God did not originally create the earth without form and void. It became that way after a cataclysmic happening. This cataclysmic happening was the revolt of Lucifer against God, which took place in the dateless past. As a result, darkness was upon the face of the deep.
The moving of the Holy Spirit upon the face of the waters—done in order to bring the earth back to a habitable state—was the beginning of life.
The phrase, “And the earth was without form, and void,” points to a stupendous convulsion that affected the earth after it was created by God.
“Without form, and void,” in the Hebrew is literally tohu and bohu, which signify “wasteness and emptiness.” God did not create the earth in this fashion. It became that way at a point in time. Many scholars believe that Lucifer ruled the earth after it was originally created, and did so in righteousness for an undetermined period of time. As well, during that time, he ruled it in righteousness and holiness under God. It also seems there was a race of created beings over whom he ruled. Whenever Lucifer led his rebellion against God, one-third of the angels, plus this race of beings, threw in their lot with him. Many think, and it is probably correct, that these particular beings, whatever they might have been, are the demon spirits that presently help Satan.
Some have claimed that demon spirits are fallen angels; however, angels have spirit-bodies, whereas demon spirits have no body whatsoever and, in fact, seek a body to inhabit, whether animal or human.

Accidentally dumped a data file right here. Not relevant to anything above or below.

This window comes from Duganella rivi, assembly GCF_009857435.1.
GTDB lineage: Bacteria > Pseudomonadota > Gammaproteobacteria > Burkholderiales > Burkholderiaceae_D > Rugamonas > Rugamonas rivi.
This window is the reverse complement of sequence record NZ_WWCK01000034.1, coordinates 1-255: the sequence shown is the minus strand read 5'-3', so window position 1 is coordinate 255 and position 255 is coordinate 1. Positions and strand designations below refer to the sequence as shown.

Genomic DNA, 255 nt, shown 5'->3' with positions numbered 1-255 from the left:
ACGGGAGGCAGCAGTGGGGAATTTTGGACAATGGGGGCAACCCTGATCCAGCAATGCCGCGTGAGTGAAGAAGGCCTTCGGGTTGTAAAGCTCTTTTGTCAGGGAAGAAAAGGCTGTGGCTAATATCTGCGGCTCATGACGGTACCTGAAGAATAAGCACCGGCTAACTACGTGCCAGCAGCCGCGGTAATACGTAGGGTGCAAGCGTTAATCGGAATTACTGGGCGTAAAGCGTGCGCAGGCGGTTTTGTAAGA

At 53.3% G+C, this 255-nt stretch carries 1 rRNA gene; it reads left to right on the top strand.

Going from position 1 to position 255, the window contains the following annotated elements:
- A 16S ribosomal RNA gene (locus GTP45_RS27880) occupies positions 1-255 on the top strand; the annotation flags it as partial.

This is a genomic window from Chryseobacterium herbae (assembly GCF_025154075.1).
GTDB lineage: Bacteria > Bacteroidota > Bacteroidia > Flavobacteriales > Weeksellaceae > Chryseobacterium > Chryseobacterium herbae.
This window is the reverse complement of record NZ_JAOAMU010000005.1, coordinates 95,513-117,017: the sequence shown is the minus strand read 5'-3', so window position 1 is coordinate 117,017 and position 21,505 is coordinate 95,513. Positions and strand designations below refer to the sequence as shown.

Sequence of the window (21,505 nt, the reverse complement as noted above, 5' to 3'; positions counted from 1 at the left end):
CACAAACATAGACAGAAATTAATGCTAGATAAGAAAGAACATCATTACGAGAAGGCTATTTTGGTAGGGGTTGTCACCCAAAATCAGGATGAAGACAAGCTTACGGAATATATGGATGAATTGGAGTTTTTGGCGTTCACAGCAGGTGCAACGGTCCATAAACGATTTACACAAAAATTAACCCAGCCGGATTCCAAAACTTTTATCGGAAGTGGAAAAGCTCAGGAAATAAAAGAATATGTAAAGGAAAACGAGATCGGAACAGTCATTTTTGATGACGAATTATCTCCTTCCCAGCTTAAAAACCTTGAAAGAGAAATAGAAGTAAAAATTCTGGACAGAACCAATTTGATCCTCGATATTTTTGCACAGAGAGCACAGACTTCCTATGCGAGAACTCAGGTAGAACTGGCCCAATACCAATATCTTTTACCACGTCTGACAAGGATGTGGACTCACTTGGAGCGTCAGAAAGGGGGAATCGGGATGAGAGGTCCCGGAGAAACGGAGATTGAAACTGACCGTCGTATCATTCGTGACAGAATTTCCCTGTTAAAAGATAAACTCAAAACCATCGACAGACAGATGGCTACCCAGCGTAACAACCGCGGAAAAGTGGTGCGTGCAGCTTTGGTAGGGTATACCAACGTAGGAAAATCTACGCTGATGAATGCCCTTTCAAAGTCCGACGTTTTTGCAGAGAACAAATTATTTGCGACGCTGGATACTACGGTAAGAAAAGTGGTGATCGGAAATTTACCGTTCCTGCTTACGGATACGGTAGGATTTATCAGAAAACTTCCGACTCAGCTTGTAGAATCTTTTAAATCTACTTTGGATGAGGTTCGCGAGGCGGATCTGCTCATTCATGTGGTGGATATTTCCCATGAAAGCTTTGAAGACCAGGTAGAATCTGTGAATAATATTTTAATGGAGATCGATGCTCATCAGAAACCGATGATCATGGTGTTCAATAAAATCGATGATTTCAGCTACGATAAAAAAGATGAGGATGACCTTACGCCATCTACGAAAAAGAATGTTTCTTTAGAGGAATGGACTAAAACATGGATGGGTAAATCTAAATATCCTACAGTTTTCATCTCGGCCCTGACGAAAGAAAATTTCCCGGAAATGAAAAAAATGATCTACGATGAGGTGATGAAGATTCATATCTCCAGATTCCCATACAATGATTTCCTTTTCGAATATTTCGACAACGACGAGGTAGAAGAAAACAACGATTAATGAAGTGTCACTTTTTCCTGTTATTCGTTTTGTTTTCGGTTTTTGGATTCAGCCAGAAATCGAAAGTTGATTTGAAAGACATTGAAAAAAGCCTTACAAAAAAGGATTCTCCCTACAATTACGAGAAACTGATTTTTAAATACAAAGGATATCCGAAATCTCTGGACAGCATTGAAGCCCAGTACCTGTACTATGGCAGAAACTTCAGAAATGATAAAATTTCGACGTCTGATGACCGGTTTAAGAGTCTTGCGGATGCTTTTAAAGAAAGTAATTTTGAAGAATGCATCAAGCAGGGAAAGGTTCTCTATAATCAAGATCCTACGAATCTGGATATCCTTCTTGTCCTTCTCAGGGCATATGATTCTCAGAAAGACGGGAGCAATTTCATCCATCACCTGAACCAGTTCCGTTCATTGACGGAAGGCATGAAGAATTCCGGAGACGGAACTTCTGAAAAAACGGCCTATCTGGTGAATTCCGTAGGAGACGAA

I think it should be obvious that whatever degree this revolution of Lucifer was, its destructive power was beyond comprehension.
The Mystery Of God
Knowing that God is omnipotent (all-powerful), omniscient (all-knowing), and omnipresent (everywhere), and that Lucifer was and is a mere creature, we may wonder why the Lord has allowed the Evil One to continue this long. The Scripture refers to this as the “mystery of God” (Rev. 10:7). Why the Lord has allowed this, we are not told; however, we do know that God does all things well, and everything He does is done for a purpose and reason and is always the right thing to do.
Irrespective of what has happened in the past, and even how it has affected man, this one thing we do know: God has effected redemption for mankind through the giving of His Son, the Lord Jesus Christ, who, by His death at the Cross, brought about four great judicial results.
Calvary effected the acknowledgment in the person of Christ, the act of the due judgment that the sin-principle required. In other words, judgment was poured out on Christ instead of on mankind, at least for those who will believe (Jn. 3:16).
Calvary made it possible for corrupted self, of which Satan is the personal author and representative, to be placed in Christ. As someone has well said, Jesus died on the Cross in order to save man from self as well as from sin (Gal. 2:20–21).